For the Standing Rock Sioux Tribe, the massive effort to block the Dakota Access pipeline is about much more than oil or water.
It's also about religion. The proposed $3.8 billion, nearly 1,200-mile pipeline runs through sites on the North Dakota prairie the tribe considers sacred.
"It would be akin to the Sistine Chapel, running some kind of infrastructure through it, a pipeline, or a road," explained Troy Eid, a Denver-based attorney who works on tribal and energy issues. "That's what we're talking about in terms of the emotions involved."
The effort has attracted thousands of protesters, including members of Indian tribes from across the nation.
But that spiritual connection to the landscape can be difficult for non-tribal members to understand.
"Archaeologists, they don't see these," said former Standing Rock tribal historic preservation officer Tim Mentz on a YouTube video posted this fall. "The archaeology firm that came through here, walked over these [sacred sites]. They don't have a connection that we have to our spiritual walk of life."
In the past, commercial development often occurred with little regard to its impact on Native American culture.
But in recent years, tribes across the West have exerted their growing influence to protect sites they consider sacred.
On Sunday, the U.S. Army Corps of Engineers' decided to block construction of the Dakota Access pipeline under the Missouri River in a move that signals tribes' greater voice in off-reservation infrastructure projects.
This effort isn't just occurring on Indian reservations. Tribes are also demanding they have a say on thousands of acres of land where they used to live — on land they ceded to the federal government through treaties.
That's resulted in clashes over proposed oil refineries and mines, solar and wind projects, a ski area expansion, and now, an oil pipeline.
"It is a cultural clash," said Gabe Galanda, a tribal attorney in Seattle and a member of the Round Valley Indian Tribes in California. "And those world views are clashing at Standing Rock and they've been clashing for many years, any time a public or private development destroys a place that is sacred to indigenous peoples."
As a result, it can sometimes seem to developers and the government that tribes "are going to take back the entire West," said Sarah Krakoff, an Indian law professor at the University of Colorado.
But that's not really the case, she said.
"In reality, when we're talking about sacred sites, often tribes can live quite comfortably as long as the proposed development doesn't exclude and wipe out the possibility that tribal people can continue to access and honor and engage in their rituals and ceremonies around those sacred spaces," she said.
That kind of peaceful coexistence is possible, Krakoff said, if companies and the government properly consult with tribes while energy and other kinds of infrastructure projects are being developed.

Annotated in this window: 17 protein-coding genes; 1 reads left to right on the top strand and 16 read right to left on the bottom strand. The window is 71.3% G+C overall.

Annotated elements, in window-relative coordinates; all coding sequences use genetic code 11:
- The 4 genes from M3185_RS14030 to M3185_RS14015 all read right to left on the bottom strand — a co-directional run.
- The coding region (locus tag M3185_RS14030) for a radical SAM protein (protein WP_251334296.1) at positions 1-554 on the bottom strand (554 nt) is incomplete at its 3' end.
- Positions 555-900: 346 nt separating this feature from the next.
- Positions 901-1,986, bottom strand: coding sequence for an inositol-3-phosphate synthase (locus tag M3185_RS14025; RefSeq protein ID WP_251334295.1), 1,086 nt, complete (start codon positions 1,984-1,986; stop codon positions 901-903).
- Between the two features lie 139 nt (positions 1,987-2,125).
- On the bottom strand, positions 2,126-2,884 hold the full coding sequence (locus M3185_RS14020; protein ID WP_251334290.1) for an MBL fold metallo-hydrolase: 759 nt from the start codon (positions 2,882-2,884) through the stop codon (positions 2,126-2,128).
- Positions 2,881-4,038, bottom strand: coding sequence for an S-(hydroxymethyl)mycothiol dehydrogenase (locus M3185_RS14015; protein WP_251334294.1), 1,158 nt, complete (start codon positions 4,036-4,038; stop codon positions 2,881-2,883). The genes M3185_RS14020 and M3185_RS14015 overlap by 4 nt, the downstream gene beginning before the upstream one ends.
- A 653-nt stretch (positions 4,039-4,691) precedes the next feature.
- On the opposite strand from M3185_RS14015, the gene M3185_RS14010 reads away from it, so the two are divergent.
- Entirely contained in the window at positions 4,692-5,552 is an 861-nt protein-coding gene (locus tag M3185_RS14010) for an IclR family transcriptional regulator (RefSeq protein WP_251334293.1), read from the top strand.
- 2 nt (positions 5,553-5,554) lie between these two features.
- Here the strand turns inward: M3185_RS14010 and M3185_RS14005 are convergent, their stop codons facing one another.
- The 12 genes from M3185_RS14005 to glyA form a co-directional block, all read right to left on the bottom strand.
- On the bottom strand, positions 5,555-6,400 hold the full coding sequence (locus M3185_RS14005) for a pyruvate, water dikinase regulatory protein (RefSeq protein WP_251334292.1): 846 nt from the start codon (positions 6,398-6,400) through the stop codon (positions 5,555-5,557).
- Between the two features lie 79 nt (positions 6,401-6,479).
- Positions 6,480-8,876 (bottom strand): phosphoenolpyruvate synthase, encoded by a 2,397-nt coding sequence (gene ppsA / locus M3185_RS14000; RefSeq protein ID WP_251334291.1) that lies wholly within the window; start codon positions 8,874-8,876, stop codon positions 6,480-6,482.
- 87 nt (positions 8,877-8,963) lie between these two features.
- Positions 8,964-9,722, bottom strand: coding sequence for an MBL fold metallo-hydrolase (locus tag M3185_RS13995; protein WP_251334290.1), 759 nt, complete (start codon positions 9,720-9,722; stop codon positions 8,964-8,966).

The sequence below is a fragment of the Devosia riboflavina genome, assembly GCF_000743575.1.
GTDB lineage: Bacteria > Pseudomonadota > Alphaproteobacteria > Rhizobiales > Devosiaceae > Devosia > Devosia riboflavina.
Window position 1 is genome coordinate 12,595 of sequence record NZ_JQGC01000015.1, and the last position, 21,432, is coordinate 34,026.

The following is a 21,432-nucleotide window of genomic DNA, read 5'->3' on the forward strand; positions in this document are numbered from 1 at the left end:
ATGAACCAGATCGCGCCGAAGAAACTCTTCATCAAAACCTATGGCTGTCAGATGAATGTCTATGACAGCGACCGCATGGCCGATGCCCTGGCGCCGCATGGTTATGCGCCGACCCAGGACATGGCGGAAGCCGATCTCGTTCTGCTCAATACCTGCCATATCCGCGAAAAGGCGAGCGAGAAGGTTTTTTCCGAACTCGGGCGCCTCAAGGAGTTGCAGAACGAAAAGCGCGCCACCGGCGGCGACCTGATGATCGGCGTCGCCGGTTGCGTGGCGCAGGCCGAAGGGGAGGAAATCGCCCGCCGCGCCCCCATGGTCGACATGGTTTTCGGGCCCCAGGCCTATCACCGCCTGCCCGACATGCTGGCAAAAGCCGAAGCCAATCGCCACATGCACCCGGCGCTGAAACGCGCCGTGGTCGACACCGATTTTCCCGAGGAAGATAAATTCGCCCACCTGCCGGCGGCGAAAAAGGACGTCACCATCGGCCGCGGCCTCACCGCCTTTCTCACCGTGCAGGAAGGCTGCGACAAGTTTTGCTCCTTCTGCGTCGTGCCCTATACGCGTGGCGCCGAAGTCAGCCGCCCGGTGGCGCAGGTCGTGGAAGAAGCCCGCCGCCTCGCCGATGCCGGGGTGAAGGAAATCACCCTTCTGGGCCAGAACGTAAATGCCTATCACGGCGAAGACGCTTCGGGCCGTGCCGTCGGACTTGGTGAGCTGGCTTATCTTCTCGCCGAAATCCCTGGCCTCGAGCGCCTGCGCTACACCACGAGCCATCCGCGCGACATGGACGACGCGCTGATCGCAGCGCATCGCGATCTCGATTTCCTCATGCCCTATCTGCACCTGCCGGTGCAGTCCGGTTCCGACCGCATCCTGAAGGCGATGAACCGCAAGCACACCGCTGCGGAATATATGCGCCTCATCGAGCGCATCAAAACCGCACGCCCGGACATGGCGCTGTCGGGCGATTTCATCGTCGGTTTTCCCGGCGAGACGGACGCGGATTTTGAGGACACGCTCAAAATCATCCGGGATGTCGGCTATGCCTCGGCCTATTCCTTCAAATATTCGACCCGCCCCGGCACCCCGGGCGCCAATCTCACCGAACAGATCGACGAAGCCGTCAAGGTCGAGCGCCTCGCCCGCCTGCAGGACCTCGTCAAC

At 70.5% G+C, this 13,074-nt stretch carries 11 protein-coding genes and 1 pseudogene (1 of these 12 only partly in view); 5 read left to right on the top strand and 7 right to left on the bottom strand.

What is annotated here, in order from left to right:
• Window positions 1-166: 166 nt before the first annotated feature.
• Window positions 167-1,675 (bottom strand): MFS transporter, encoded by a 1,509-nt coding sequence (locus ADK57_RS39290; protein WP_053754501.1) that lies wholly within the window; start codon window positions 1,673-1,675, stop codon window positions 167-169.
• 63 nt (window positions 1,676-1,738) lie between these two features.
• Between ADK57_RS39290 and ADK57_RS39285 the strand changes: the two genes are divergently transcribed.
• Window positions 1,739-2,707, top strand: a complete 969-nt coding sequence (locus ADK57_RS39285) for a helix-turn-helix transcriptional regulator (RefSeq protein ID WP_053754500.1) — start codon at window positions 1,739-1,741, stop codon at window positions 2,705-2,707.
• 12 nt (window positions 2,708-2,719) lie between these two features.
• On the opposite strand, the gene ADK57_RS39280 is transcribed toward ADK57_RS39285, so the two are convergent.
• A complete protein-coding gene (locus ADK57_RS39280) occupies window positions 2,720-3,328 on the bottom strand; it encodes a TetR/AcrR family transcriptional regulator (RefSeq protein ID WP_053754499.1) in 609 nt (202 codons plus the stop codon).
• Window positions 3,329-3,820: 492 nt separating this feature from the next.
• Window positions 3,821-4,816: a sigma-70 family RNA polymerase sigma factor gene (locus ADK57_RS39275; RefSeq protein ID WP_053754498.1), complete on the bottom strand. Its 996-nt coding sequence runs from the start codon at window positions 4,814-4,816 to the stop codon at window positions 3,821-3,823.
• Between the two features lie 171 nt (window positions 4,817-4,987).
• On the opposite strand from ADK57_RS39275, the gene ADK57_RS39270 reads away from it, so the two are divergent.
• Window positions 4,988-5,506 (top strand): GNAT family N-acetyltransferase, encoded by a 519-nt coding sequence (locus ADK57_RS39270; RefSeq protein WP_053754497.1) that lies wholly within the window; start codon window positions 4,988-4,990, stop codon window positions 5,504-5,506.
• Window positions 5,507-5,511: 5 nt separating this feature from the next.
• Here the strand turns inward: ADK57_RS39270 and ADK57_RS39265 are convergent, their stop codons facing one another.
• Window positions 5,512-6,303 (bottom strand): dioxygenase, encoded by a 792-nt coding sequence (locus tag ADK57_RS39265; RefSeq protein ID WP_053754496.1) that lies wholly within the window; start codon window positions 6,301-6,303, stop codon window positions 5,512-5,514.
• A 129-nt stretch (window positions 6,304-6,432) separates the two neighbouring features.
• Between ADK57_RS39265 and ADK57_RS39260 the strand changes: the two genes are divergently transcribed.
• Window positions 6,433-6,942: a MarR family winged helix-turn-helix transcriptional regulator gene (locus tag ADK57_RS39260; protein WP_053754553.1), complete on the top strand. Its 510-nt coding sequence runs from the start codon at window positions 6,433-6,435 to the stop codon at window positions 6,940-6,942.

But many experts say that's often not how it works, even though consultation is required by laws like the National Historic Preservation Act.
"When I work with tribal leaders, they spend a tremendous amount of time and energy attending consultations with federal agencies, only to find out that the agency gives lip service to the information they have shared and goes ahead with its plans anyway," said Kristen Carpenter, a visiting professor of Indian law at Harvard Law School.
That's exactly what has happened with the Dakota Access pipeline, the Standing Rock Sioux Tribe argues.
The tribe says it was not consulted early in the process, although a federal judge ruled the Army Corps did follow the law when it reached out to the tribe.
Carpenter and other tribal attorneys and advocates hope the government eventually moves toward a standard that uses consultations not just to collect input, but to come up with binding, mutual agreements that address the concerns of both tribes and the government.
But while tribes are upset with the level of consultation they often receive, energy companies are equally frustrated, said Denver-based attorney Troy Eid.
"The approval processes for building infrastructure have become slower and slower and slower in the United States," Eid said "Pipeline projects, for example, that I used to work on 10 or 15 years ago, take two or three times as long now to permit and build because of the regulatory permissions."
For his part, Eid believes a compromise can be reached that allows for meaningful tribal consultation and expedites needed energy projects.
Tribal attorney Gabe Galanda in Seattle is less optimistic: "My concern is, because the Standing Rock Sioux tribe has wielded its treaty, and wielded consultation rights, that those rights will now somehow be under siege by Congress and the Trump Administration."
Something most experts agree on, is that with an emboldened core of Native American activists advocating for tribal rights — and a growing push for more infrastructure projects in the energy-rich West that's expected to accelerate under a Trump administration — more conflicts like Standing Rock are likely in the future.
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